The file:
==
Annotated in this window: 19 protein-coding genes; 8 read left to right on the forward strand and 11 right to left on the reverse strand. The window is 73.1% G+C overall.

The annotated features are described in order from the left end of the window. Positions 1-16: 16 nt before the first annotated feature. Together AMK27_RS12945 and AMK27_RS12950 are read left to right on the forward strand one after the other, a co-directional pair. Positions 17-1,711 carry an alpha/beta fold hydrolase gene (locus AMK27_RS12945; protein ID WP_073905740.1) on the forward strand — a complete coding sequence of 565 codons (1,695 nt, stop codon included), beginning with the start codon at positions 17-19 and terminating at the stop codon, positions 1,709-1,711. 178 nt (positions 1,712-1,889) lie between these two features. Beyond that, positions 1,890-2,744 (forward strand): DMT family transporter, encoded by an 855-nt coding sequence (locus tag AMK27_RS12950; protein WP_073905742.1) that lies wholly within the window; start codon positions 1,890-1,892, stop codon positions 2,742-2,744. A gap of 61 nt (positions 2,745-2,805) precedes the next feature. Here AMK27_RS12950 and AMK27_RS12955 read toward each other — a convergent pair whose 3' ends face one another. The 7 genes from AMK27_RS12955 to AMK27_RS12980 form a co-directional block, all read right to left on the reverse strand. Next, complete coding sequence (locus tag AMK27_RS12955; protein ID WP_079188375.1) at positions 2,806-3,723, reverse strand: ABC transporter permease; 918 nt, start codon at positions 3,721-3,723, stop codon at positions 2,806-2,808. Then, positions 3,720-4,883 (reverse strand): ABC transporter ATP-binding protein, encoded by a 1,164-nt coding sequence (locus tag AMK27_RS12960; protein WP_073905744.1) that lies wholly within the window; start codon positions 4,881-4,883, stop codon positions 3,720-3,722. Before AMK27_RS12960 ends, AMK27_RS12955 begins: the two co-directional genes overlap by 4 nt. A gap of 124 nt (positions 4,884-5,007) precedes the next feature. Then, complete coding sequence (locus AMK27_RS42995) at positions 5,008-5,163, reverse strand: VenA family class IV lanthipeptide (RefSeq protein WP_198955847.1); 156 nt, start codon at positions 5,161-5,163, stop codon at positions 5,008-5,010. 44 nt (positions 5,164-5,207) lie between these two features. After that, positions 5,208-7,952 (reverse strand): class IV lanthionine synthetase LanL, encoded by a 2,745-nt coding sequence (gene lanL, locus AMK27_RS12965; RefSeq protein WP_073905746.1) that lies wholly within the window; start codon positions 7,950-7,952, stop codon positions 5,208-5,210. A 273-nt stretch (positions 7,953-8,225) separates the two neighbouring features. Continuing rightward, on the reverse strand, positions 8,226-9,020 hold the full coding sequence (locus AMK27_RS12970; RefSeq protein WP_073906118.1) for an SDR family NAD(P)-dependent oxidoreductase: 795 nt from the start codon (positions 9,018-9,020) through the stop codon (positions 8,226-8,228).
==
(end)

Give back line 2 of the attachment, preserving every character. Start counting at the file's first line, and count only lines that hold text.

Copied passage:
The annotated features are described in order from the left end of the window. Positions 1-16: 16 nt before the first annotated feature. Together AMK27_RS12945 and AMK27_RS12950 are read left to right on the forward strand one after the other, a co-directional pair. Positions 17-1,711 carry an alpha/beta fold hydrolase gene (locus AMK27_RS12945; protein ID WP_073905740.1) on the forward strand — a complete coding sequence of 565 codons (1,695 nt, stop codon included), beginning with the start codon at positions 17-19 and terminating at the stop codon, positions 1,709-1,711. 178 nt (positions 1,712-1,889) lie between these two features. Beyond that, positions 1,890-2,744 (forward strand): DMT family transporter, encoded by an 855-nt coding sequence (locus tag AMK27_RS12950; protein WP_073905742.1) that lies wholly within the window; start codon positions 1,890-1,892, stop codon positions 2,742-2,744. A gap of 61 nt (positions 2,745-2,805) precedes the next feature. Here AMK27_RS12950 and AMK27_RS12955 read toward each other — a convergent pair whose 3' ends face one another. The 7 genes from AMK27_RS12955 to AMK27_RS12980 form a co-directional block, all read right to left on the reverse strand. Next, complete coding sequence (locus tag AMK27_RS12955; protein ID WP_079188375.1) at positions 2,806-3,723, reverse strand: ABC transporter permease; 918 nt, start codon at positions 3,721-3,723, stop codon at positions 2,806-2,808. Then, positions 3,720-4,883 (reverse strand): ABC transporter ATP-binding protein, encoded by a 1,164-nt coding sequence (locus tag AMK27_RS12960; protein WP_073905744.1) that lies wholly within the window; start codon positions 4,881-4,883, stop codon positions 3,720-3,722. Before AMK27_RS12960 ends, AMK27_RS12955 begins: the two co-directional genes overlap by 4 nt. A gap of 124 nt (positions 4,884-5,007) precedes the next feature. Then, complete coding sequence (locus AMK27_RS42995) at positions 5,008-5,163, reverse strand: VenA family class IV lanthipeptide (RefSeq protein WP_198955847.1); 156 nt, start codon at positions 5,161-5,163, stop codon at positions 5,008-5,010. 44 nt (positions 5,164-5,207) lie between these two features. After that, positions 5,208-7,952 (reverse strand): class IV lanthionine synthetase LanL, encoded by a 2,745-nt coding sequence (gene lanL, locus AMK27_RS12965; RefSeq protein WP_073905746.1) that lies wholly within the window; start codon positions 7,950-7,952, stop codon positions 5,208-5,210. A 273-nt stretch (positions 7,953-8,225) separates the two neighbouring features. Continuing rightward, on the reverse strand, positions 8,226-9,020 hold the full coding sequence (locus AMK27_RS12970; RefSeq protein WP_073906118.1) for an SDR family NAD(P)-dependent oxidoreductase: 795 nt from the start codon (positions 9,018-9,020) through the stop codon (positions 8,226-8,228).